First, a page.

When Carr Properties moved ahead with The Wilson and The Elm in Bethesda, Md., in 2016, the developer saw an opportunity to add a prominent new property to the suburban D.C. skyline. Built above a planned future tunnel and station for Maryland Transit Administration’s light rail Purple Line, the development also represented the chance to create nearly 1 million sq ft of office, residential and retail space in three towers at a transit hub. Delivering that vision, however, required significant coordination by the team. It had to work around existing and future underground infrastructure while designing and constructing complex structural systems above and adjacent to those elements.

Given the complexity of the project, Carr brought on Clark Construction to work with Shalom Baranes Architects while the project was still in schematic design to help with budgeting and constructibility, says Alison Wertzler, Carr Properties vice president of design and construction. “Carr wanted to know that we could do what we said we would do,” she says. “We needed Clark’s help from the beginning.”

Below ground, the site was planned to be the western terminus of MTA’s Purple Line. That location would also allow passengers to transfer to the neighboring Bethesda station of the Washington Metropolitan Area Transit Authority’s Red Line. In addition, the multi-use Capital Crescent Trail system will eventually pass through the site via a new tunnel under Bethesda. Wertzler said that working with Montgomery County, MTA and other stakeholders, the team devised a plan to create shell spaces for the future Purple Line and trail. That allowed the team to build around them. With the Red Line neighboring the property, two major vents from the Metro tunnels and an emergency egress stair also rise through the site. Crews would be required to keep the vents and stairs operational throughout the project with no shutdowns.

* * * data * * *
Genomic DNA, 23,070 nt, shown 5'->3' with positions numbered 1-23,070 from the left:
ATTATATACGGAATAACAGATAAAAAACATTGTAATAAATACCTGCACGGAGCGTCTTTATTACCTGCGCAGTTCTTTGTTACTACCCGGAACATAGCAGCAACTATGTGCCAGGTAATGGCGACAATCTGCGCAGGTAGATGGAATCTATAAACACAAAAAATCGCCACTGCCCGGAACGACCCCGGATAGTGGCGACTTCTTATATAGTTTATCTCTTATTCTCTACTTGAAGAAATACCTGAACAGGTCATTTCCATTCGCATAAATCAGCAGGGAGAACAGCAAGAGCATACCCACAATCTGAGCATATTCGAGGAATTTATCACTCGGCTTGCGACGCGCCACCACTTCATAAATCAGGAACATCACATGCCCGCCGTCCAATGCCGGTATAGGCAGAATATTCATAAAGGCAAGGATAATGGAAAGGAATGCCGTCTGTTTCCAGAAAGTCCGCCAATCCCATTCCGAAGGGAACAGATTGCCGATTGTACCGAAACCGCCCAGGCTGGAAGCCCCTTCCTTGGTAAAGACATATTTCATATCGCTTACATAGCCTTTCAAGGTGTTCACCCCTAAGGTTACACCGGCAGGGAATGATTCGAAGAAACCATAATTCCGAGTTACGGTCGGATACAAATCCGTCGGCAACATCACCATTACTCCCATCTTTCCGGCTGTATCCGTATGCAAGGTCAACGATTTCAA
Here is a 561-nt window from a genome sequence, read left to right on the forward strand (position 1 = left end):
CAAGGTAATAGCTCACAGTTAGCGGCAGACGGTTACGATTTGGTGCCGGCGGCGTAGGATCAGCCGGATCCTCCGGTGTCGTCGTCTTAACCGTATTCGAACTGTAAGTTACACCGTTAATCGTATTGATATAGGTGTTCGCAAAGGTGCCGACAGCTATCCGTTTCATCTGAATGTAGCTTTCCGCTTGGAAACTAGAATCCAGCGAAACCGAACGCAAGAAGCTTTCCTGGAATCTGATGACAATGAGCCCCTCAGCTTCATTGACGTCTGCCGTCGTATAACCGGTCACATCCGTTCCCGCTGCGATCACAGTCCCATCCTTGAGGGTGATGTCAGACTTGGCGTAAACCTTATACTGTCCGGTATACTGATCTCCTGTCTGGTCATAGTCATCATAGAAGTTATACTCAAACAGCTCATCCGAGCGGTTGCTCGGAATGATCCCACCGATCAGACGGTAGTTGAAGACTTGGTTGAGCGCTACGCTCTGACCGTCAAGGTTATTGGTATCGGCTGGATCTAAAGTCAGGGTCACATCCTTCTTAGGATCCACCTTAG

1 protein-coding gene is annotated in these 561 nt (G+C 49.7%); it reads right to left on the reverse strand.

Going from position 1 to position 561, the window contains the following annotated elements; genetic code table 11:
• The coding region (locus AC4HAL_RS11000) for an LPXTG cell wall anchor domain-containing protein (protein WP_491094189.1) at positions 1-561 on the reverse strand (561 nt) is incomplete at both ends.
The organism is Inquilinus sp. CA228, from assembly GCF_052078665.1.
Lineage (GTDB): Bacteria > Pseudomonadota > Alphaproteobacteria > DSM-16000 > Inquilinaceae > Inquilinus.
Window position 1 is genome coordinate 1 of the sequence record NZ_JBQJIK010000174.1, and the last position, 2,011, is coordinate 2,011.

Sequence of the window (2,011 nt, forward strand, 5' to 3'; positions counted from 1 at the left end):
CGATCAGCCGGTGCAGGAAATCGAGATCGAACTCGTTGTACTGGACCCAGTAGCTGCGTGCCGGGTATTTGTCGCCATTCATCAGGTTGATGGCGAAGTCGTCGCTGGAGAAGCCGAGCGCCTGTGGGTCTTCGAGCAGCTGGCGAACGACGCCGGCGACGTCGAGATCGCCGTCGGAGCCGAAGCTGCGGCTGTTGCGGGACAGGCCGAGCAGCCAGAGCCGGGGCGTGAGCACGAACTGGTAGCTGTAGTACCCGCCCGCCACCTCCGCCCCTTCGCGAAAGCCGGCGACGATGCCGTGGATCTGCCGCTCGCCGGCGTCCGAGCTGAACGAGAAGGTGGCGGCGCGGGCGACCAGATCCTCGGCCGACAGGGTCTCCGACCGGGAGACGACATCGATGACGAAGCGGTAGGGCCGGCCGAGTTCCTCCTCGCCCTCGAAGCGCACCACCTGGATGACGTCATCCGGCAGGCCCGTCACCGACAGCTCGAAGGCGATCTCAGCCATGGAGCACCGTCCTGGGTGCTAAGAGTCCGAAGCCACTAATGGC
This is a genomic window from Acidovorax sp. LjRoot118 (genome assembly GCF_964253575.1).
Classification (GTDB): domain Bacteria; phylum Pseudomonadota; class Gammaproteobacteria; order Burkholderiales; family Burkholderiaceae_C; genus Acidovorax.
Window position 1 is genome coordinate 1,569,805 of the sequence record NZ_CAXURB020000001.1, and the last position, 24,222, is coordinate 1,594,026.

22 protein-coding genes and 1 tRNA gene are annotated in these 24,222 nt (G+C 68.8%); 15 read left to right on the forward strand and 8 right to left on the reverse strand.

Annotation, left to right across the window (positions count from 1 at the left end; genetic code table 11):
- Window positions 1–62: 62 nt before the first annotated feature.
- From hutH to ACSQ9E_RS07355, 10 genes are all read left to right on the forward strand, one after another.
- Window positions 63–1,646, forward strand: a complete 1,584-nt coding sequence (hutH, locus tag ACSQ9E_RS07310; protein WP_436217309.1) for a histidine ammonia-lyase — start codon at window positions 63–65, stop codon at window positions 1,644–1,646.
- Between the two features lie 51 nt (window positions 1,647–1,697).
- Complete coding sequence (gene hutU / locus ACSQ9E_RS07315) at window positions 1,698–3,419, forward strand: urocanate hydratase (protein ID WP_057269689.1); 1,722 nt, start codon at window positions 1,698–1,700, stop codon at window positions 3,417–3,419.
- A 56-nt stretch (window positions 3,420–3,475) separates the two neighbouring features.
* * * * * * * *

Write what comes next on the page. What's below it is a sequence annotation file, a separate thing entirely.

All of that existing and planned underground infrastructure created “unforgiving geometries,” says Jack Moyer, director at Shalom Baranes Associates and also project manager for The Wilson and The Elm. “It’s a triangular site with a rail line passing through it,” he says. “There was no reference to the site geometry itself. It was just a slash through the site.”

The design created three levels below ground that also accommodate the shell spaces and existing infrastructure. Although those elements are incorporated into the design, the team decided early on that they would not be part of The Wilson and The Elm’s structural system. “The shear-wall designs were the most difficult and tedious aspects of the project,” says Ashfaq Ahmed, associate at structural design firm Tadjer-Cohen-Edelson Associates. “Most shear walls had to be transferred in the building. The shear wall obviously couldn’t go through the tunnel, so it had to be transferred from the roof of the station.”

Underground Elements

Based on the geology, the structural design called for a mat foundation across most of the site, except around the WMATA facilities, where 30 4-ft-dia caissons were incorporated to avoid pressure on the existing shafts. Excavation would bring its own set of challenges, says Pasco Umbriac, Clark Construction vice president. Working around existing infrastructure resulted in “a mixed bag of internal bracing in our excavation as well as traditional support of excavation with piles, lagging and tiebacks,” Umbriac says.

Walls from the existing building, which were located slightly outside the new structure’s footprint, were retained and incorporated into the excavation design. “We were able to treat them like temporary support of excavation members and then just build our building inside them on two sides,” he says.

Umbriac says the team made heavy use of building information modeling, including 4D models, to determine design and sequencing. “We enlisted our [virtual design and construction] group early because we needed to understand all of those foundation elements and how they played with the excavation and with bringing the concrete [work] up.”